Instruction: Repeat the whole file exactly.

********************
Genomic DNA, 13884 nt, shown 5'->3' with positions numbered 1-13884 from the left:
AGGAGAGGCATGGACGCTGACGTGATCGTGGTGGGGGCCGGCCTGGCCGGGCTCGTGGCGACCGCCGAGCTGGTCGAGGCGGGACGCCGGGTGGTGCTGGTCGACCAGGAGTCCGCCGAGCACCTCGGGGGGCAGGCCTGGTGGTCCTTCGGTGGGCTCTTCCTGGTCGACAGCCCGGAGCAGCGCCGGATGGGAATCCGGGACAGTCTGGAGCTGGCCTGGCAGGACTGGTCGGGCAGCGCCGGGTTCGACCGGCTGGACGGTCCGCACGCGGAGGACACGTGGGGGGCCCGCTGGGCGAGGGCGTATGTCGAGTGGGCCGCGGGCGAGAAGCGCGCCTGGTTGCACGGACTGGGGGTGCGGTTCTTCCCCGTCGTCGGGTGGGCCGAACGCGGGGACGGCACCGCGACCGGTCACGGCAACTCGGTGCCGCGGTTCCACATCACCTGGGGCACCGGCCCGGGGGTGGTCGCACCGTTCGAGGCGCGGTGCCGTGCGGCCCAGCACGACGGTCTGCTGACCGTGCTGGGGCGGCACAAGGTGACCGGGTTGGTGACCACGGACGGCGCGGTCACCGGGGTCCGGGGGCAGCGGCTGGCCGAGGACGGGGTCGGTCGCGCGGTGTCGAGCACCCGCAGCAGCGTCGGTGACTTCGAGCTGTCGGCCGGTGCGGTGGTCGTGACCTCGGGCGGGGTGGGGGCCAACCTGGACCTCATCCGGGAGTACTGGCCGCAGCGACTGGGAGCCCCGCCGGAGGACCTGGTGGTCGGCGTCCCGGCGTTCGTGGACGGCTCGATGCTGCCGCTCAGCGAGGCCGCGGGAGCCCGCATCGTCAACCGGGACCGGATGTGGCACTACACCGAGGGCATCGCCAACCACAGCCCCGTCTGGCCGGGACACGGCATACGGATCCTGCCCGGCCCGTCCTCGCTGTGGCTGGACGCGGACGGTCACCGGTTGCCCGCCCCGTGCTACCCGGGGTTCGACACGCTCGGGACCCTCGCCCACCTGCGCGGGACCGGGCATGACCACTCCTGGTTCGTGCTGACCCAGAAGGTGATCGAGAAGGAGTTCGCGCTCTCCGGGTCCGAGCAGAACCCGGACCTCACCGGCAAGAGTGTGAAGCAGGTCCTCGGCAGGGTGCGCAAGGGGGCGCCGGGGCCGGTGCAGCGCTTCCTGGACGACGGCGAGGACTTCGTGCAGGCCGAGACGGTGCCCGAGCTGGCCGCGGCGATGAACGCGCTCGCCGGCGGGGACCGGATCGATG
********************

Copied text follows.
Genomic DNA, 13884 nt, shown 5'->3' with positions numbered 1-13884 from the left:
AGGAGAGGCATGGACGCTGACGTGATCGTGGTGGGGGCCGGCCTGGCCGGGCTCGTGGCGACCGCCGAGCTGGTCGAGGCGGGACGCCGGGTGGTGCTGGTCGACCAGGAGTCCGCCGAGCACCTCGGGGGGCAGGCCTGGTGGTCCTTCGGTGGGCTCTTCCTGGTCGACAGCCCGGAGCAGCGCCGGATGGGAATCCGGGACAGTCTGGAGCTGGCCTGGCAGGACTGGTCGGGCAGCGCCGGGTTCGACCGGCTGGACGGTCCGCACGCGGAGGACACGTGGGGGGCCCGCTGGGCGAGGGCGTATGTCGAGTGGGCCGCGGGCGAGAAGCGCGCCTGGTTGCACGGACTGGGGGTGCGGTTCTTCCCCGTCGTCGGGTGGGCCGAACGCGGGGACGGCACCGCGACCGGTCACGGCAACTCGGTGCCGCGGTTCCACATCACCTGGGGCACCGGCCCGGGGGTGGTCGCACCGTTCGAGGCGCGGTGCCGTGCGGCCCAGCACGACGGTCTGCTGACCGTGCTGGGGCGGCACAAGGTGACCGGGTTGGTGACCACGGACGGCGCGGTCACCGGGGTCCGGGGGCAGCGGCTGGCCGAGGACGGGGTCGGTCGCGCGGTGTCGAGCACCCGCAGCAGCGTCGGTGACTTCGAGCTGTCGGCCGGTGCGGTGGTCGTGACCTCGGGCGGGGTGGGGGCCAACCTGGACCTCATCCGGGAGTACTGGCCGCAGCGACTGGGAGCCCCGCCGGAGGACCTGGTGGTCGGCGTCCCGGCGTTCGTGGACGGCTCGATGCTGCCGCTCAGCGAGGCCGCGGGAGCCCGCATCGTCAACCGGGACCGGATGTGGCACTACACCGAGGGCATCGCCAACCACAGCCCCGTCTGGCCGGGACACGGCATACGGATCCTGCCCGGCCCGTCCTCGCTGTGGCTGGACGCGGACGGTCACCGGTTGCCCGCCCCGTGCTACCCGGGGTTCGACACGCTCGGGACCCTCGCCCACCTGCGCGGGACCGGGCATGACCACTCCTGGTTCGTGCTGACCCAGAAGGTGATCGAGAAGGAGTTCGCGCTCTCCGGGTCCGAGCAGAACCCGGACCTCACCGGCAAGAGTGTGAAGCAGGTCCTCGGCAGGGTGCGCAAGGGGGCGCCGGGGCCGGTGCAGCGCTTCCTGGACGACGGCGAGGACTTCGTGCAGGCCGAGACGGTGCCCGAGCTGGCCGCGGCGATGAACGCGCTCGCCGGCGGGGACCGGATCGATG